When it came to writing, I didn't really think about what language I wanted to write in. I kind of understood and knew that I had an intimate connection and relationship with the way I used English that I didn't quite have in writing Swahili. People who are writing in Swahili do things with a language that I don't know how to do.

(Posted by: M.A.Orthofer)    - permanent link -

       On the road with Bashō

       At Fukasawa Shinji follows the trail of Matsuo Bashō: A Literary Wanderer.

(Posted by: M.A.Orthofer)    - permanent link -

       The Lighted Burrow review

       The most recent addition to the complete review is my review of Max Blecher's The Lighted Burrow: A Sanatorium Journal, just out from Sublunary Editions.

(Posted by: M.A.Orthofer)    - permanent link -

18 March 2022 - Friday

National Book Critics Circle Awards | Preise der Leipziger Buchmesse

       National Book Critics Circle Awards

       They've announced the winners of the 2021 National Book Critics Circle Awards, awarded in six categories.
       The fiction prize went to The Love Songs of W.E.B. Du Bois by Honorée Fanonne Jeffers.
       The Nona Balakian Citation for Excellence in Reviewing was awarded to Merve Emre.

(Posted by: M.A.Orthofer)    - permanent link -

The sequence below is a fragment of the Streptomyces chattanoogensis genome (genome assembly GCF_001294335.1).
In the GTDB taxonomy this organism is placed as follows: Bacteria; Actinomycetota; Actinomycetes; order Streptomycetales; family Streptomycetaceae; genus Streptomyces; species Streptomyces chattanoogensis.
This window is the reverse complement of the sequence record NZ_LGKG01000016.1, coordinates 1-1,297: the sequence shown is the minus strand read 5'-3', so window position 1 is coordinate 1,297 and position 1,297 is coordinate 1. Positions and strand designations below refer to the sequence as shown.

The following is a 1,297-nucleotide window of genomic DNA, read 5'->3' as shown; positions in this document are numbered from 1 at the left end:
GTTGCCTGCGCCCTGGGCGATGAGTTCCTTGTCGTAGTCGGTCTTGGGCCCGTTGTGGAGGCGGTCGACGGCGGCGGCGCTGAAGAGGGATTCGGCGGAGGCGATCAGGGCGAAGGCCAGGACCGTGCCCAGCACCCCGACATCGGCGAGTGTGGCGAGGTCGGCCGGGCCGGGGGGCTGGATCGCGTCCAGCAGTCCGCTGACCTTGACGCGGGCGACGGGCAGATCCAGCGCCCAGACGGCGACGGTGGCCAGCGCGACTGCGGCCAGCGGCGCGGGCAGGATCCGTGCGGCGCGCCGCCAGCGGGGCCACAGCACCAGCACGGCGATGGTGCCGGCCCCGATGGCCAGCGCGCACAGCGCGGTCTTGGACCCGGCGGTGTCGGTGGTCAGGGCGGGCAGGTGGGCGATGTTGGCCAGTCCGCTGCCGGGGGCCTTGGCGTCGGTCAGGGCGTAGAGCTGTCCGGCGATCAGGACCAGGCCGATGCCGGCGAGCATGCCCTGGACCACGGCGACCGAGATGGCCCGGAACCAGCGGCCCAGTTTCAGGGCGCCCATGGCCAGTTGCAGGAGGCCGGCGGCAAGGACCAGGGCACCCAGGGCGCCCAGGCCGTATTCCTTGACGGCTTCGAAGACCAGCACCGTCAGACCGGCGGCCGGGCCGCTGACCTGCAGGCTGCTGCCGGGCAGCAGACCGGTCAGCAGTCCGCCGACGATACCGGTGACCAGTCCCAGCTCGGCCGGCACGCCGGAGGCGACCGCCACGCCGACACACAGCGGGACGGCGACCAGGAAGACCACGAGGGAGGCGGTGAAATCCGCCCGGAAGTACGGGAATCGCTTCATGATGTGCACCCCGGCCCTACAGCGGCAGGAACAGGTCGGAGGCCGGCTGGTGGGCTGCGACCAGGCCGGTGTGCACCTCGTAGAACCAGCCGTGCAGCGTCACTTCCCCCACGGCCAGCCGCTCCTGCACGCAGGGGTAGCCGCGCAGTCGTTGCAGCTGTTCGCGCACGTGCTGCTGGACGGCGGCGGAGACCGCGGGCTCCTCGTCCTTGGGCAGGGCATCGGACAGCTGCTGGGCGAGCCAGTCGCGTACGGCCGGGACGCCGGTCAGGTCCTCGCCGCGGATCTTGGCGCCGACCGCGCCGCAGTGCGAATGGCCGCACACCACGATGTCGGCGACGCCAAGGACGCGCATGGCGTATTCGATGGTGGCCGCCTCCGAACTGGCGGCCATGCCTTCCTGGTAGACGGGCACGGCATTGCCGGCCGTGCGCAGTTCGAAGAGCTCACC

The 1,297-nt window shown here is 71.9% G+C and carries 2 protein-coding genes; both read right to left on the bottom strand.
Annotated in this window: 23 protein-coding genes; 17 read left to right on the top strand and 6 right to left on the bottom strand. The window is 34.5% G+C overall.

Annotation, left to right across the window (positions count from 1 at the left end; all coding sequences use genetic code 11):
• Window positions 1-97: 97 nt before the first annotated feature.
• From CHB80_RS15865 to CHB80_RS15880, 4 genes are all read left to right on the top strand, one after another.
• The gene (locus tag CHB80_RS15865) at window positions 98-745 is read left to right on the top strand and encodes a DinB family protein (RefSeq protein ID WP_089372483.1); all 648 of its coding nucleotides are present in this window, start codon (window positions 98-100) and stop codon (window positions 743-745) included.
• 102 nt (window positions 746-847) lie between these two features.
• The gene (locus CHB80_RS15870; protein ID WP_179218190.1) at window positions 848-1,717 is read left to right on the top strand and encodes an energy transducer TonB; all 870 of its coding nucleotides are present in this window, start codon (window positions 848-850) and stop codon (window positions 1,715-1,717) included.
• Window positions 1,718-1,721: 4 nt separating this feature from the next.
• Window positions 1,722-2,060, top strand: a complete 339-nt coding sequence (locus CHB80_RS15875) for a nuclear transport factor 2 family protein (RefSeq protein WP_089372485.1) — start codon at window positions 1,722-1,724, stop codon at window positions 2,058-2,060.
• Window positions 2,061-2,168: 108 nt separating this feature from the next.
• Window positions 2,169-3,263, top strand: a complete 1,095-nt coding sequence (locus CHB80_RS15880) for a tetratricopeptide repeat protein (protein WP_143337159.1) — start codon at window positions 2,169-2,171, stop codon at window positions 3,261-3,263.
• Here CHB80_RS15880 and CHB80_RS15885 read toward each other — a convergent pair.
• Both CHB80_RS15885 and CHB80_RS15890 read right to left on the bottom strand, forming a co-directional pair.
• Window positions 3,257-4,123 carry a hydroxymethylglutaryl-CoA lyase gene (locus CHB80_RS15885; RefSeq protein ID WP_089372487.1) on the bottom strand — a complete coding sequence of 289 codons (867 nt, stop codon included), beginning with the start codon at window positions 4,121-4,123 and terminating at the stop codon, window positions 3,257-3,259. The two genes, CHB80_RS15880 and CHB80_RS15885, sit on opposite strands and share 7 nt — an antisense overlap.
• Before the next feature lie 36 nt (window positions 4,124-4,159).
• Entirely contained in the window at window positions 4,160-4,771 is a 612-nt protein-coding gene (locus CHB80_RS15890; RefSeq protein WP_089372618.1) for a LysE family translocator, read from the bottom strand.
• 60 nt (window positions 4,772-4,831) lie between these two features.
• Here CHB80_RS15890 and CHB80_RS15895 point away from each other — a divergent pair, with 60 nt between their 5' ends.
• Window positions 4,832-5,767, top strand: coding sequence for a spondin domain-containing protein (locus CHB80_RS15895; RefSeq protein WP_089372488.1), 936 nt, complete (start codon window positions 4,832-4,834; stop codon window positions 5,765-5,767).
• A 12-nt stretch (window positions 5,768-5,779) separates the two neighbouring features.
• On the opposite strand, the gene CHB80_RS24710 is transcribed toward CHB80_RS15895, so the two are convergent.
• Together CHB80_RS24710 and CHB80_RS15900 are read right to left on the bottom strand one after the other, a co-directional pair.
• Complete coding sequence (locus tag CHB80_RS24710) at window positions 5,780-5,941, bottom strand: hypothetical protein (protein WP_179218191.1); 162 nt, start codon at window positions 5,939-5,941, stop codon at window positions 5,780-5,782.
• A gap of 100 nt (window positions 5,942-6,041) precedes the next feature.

Preise der Leipziger Buchmesse

       No Leipzig Book Fair this year, but they have now announced the winners of the trio of Leipzig Book Fair Prizes.

       In the fiction category, Tomer Gardi's Eine runde Sache took the prize -- noteworthy not least for the fact that half of the two-part book is a translation (from the Hebrew, by Anne Birkenhauer); see also the Droschl foreign rights page.

       The translation prize didn't go to Stefan Moster's mammoth translation of Volter Kilpi's Alastalon salissa (see the mare publicity page) but rather Anne Weber's translation of Cécile Wajsbrot's Nevermore; see also the publicity pages from Le Bruit du temps and Wallstein Verlag. It features a translator working on a translation of a section of Virginia Woolf's To the Lighthouse ..... (And, yes, prize-winning translator Weber is the same Anne Weber who won the 2020 German Book Prize, for her novel-in-verse, coming out in Tess Lewis' translation as Epic Annette from Indigo Press; see their publicity page.)

(Posted by: M.A.Orthofer)    - permanent link -

17 March 2022 - Thursday

Closing in on 5000 | A Dog in Water review

       Closing in on 5000